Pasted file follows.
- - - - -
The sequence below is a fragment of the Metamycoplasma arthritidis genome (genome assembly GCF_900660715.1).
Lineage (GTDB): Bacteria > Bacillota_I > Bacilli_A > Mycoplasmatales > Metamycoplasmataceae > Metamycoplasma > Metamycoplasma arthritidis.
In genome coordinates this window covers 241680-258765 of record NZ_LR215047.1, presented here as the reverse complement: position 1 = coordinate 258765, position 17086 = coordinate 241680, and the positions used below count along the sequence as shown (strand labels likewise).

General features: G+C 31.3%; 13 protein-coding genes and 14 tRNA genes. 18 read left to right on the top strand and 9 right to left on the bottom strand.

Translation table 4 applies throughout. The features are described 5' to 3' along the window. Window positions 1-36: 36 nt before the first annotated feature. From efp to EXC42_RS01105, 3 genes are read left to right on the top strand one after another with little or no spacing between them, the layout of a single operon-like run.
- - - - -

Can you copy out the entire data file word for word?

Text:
The sequence below is a fragment of the Metamycoplasma arthritidis genome (genome assembly GCF_900660715.1).
Lineage (GTDB): Bacteria > Bacillota_I > Bacilli_A > Mycoplasmatales > Metamycoplasmataceae > Metamycoplasma > Metamycoplasma arthritidis.
In genome coordinates this window covers 241680-258765 of record NZ_LR215047.1, presented here as the reverse complement: position 1 = coordinate 258765, position 17086 = coordinate 241680, and the positions used below count along the sequence as shown (strand labels likewise).

General features: G+C 31.3%; 13 protein-coding genes and 14 tRNA genes. 18 read left to right on the top strand and 9 right to left on the bottom strand.

Translation table 4 applies throughout. The features are described 5' to 3' along the window. Window positions 1-36: 36 nt before the first annotated feature. From efp to EXC42_RS01105, 3 genes are read left to right on the top strand one after another with little or no spacing between them, the layout of a single operon-like run.